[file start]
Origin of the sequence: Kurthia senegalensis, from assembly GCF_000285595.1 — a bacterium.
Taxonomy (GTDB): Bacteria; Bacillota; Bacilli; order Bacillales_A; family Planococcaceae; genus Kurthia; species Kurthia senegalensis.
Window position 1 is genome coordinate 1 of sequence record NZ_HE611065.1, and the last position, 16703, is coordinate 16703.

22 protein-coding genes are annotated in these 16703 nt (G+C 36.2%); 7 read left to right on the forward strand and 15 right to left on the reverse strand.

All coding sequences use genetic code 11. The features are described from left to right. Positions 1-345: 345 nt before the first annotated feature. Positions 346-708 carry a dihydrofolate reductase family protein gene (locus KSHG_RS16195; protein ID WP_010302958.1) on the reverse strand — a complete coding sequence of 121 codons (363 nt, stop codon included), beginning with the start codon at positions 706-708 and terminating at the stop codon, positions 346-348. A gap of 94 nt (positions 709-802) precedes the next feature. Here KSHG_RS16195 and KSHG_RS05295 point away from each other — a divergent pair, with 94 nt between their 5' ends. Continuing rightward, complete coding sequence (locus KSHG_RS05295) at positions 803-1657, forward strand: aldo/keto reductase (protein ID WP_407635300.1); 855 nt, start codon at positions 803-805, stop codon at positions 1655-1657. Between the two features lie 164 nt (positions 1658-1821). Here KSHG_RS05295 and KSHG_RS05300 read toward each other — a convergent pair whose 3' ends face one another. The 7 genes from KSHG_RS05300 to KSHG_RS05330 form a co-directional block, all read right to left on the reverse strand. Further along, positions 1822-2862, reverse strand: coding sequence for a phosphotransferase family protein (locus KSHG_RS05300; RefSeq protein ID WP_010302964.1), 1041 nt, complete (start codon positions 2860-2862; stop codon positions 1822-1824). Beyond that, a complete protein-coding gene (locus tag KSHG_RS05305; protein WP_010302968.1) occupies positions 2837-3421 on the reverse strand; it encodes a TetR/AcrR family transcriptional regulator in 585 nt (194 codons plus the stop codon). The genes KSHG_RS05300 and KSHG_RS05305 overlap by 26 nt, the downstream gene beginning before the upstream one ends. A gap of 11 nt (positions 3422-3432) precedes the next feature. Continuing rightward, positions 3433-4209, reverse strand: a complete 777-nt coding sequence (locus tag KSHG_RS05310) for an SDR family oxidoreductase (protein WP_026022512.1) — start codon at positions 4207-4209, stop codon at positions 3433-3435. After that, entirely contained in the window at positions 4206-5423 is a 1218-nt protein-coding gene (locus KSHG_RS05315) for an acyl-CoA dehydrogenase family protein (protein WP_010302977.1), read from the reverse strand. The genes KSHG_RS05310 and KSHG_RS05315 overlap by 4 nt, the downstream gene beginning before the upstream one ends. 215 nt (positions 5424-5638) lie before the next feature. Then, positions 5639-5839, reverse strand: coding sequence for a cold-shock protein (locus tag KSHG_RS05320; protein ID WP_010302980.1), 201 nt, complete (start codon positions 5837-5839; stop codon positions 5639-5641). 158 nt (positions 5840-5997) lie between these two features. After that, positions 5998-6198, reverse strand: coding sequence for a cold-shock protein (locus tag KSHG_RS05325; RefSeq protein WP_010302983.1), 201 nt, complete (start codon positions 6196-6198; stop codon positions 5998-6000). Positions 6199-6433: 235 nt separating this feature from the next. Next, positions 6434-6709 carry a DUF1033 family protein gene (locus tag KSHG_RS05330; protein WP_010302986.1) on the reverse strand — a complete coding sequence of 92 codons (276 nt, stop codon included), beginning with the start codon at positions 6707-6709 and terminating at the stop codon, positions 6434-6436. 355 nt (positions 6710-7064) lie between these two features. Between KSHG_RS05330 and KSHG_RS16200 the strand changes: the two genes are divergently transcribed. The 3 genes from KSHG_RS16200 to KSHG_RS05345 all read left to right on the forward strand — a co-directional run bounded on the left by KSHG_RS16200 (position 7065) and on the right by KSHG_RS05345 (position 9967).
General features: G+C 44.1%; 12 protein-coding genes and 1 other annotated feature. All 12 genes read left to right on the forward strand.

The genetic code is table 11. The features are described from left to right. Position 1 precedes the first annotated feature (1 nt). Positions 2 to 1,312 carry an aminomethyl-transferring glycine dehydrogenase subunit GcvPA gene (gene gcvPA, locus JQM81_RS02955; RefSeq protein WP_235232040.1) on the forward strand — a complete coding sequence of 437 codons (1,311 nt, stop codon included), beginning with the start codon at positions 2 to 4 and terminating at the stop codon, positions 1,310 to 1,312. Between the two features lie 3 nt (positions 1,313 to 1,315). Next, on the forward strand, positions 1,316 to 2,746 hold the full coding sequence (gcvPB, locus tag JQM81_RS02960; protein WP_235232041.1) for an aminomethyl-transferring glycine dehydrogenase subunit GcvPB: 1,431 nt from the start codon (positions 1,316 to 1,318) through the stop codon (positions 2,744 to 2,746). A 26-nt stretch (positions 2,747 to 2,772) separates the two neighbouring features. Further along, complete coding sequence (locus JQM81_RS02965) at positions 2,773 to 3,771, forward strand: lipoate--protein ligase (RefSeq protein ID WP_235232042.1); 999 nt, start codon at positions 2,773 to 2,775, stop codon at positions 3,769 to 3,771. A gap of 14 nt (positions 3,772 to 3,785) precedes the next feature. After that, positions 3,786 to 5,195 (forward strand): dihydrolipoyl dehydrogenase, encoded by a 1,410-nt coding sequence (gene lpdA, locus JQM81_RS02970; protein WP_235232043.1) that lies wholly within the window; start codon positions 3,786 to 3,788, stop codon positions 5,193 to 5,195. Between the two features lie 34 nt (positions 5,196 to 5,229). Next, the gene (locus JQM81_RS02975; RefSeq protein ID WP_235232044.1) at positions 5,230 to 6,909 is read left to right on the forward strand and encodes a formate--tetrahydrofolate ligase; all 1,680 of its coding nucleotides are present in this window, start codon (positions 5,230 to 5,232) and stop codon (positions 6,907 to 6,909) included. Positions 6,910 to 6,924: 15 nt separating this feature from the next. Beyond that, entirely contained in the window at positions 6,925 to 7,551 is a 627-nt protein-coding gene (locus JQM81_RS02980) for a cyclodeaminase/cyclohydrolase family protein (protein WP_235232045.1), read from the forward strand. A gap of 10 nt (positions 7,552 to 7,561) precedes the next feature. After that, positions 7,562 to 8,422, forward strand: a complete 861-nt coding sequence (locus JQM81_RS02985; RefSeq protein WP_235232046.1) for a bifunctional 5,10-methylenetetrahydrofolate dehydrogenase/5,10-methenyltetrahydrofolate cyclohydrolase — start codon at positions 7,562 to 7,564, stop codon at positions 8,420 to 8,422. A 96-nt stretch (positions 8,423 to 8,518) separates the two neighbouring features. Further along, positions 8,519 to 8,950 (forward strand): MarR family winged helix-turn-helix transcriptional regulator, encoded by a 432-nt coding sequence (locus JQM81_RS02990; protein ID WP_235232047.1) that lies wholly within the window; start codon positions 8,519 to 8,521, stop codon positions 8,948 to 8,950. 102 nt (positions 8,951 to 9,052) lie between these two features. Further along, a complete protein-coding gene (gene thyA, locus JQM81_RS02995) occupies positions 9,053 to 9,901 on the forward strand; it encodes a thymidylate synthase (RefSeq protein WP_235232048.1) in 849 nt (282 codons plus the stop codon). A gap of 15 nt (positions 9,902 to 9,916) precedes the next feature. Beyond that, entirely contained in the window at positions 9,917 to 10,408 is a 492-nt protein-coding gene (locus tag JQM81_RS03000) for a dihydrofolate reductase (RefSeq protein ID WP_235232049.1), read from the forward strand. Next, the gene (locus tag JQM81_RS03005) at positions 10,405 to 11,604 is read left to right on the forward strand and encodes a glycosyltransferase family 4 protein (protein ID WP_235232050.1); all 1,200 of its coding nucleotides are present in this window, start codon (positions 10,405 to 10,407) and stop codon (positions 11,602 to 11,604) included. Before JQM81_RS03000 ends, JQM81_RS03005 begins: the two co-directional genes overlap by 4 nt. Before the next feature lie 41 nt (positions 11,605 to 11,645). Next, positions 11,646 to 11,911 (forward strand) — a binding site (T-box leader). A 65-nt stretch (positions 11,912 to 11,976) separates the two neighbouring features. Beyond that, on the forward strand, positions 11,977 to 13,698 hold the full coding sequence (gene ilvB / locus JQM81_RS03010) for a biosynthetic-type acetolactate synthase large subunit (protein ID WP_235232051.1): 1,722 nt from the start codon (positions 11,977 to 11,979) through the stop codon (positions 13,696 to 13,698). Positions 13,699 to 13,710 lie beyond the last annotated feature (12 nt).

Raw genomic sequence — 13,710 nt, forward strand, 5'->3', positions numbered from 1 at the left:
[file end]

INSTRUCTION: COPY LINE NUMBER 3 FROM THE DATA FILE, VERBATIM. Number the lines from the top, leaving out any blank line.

Window position 1 is genome coordinate 1 of sequence record NZ_HE611065.1, and the last position, 16703, is coordinate 16703.